[Marxism] RE: Ali G

Mine Doyran mine.doyran at verizon.net
Wed Jul 21 12:55:14 MDT 2004

Good point, actually.

Any discussion of rap music in Britain deserves a different examination from
the one that exists in the U.S. Any specialists on British rap or popular
music? Since Ali G is a product of British humor.


Mine A. Doyran
Doctoral Candidate
Department of Political Science
Nelson A. Rockefeller College of Public Affairs and Policy
University at Albany, S.U.N.Y.
135 Western Avenue, Milne Hall
Albany, NY 12222
mine.doyran at verizon.net

----- Original Message ----- 
From: "Einde O'Callaghan" <einde at gmx.de>
To: "Activists and scholars in Marxist tradition"
<marxism at lists.econ.utah.edu>
Sent: Wednesday, July 21, 2004 2:36 PM
Subject: Re: [Marxism] RE: Ali G

> loupaulsen at comcast.net wrote:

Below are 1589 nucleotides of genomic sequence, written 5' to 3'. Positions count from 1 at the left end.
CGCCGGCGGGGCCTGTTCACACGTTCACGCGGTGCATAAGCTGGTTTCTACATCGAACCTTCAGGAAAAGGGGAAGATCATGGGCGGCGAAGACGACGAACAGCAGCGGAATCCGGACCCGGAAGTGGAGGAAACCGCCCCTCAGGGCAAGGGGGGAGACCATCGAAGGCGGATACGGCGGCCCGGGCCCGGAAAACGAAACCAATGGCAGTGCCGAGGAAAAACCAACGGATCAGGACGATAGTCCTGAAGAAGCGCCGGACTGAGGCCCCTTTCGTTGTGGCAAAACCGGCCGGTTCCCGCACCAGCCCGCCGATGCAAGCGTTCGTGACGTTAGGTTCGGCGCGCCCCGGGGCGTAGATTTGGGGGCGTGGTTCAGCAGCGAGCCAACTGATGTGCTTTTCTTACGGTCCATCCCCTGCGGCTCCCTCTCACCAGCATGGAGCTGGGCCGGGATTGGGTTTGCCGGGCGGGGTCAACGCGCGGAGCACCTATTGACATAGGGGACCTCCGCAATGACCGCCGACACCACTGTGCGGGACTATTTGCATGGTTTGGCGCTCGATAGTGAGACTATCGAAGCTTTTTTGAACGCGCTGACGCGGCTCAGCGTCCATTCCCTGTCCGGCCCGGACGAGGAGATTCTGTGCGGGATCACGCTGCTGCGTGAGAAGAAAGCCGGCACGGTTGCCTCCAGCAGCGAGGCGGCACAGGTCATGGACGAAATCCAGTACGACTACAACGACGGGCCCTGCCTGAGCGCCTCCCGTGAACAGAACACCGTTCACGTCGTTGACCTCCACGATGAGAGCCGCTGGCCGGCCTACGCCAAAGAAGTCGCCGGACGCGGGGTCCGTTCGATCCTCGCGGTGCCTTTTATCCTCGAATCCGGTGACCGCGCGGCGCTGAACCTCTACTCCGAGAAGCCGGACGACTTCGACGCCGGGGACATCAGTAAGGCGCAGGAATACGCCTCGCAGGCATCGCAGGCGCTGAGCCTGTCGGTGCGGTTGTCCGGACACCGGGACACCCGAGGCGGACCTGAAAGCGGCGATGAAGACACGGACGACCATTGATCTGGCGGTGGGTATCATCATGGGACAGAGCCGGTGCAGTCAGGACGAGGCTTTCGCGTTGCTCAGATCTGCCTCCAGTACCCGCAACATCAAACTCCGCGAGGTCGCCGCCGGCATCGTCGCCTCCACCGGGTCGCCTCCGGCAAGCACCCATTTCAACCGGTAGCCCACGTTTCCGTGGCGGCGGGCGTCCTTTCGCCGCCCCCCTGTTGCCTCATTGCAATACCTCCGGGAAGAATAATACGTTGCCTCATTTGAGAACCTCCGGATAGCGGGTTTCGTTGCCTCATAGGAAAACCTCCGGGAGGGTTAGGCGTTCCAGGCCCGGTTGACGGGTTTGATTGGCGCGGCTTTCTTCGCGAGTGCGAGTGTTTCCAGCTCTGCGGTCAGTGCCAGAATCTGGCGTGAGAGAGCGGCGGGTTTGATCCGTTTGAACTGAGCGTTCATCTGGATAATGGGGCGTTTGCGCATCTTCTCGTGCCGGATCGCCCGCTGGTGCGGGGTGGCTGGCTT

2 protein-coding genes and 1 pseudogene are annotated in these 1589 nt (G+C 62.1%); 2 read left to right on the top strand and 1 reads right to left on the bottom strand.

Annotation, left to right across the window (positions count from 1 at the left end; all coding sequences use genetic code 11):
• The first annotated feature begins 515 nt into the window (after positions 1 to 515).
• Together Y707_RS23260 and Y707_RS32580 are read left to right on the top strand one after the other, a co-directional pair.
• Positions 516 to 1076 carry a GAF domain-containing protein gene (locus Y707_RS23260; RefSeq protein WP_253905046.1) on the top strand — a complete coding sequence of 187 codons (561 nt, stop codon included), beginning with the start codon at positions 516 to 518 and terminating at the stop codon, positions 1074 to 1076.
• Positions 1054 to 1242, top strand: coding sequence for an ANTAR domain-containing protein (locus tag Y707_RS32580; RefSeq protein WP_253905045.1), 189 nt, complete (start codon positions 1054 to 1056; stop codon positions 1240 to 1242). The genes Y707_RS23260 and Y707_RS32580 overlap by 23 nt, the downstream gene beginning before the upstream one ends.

> <snip>
> >
> > I admit to being very suspicious of any routine that depends for its
humor on a white man dressing up as a Black stereotype.  This was the basis
of the Amos 'n' Andy radio show, and of "minstrel" shows for that matter,
and they got a lot of laughs in their time too, and their critics (if any)
were probably also accused of being humorless PC twits..
> >
> I think this is missing the whole point. Ali G isn't a parody of a black
> man but of a white man who is a would-be black man. There is a big
> difference and such pathetic types do actually exist in Britain -
> although not perhaps in quite the extreme form presented by Sascha Cohen.
> Be that as it may the joke can get a bit tedious with repetition - but
> on the other hand he does get some absolutely amazing admissions live on
> camera out of all sorts of right wingers who like to pose as being in
> the mainstream.
> Einde O'Callaghan
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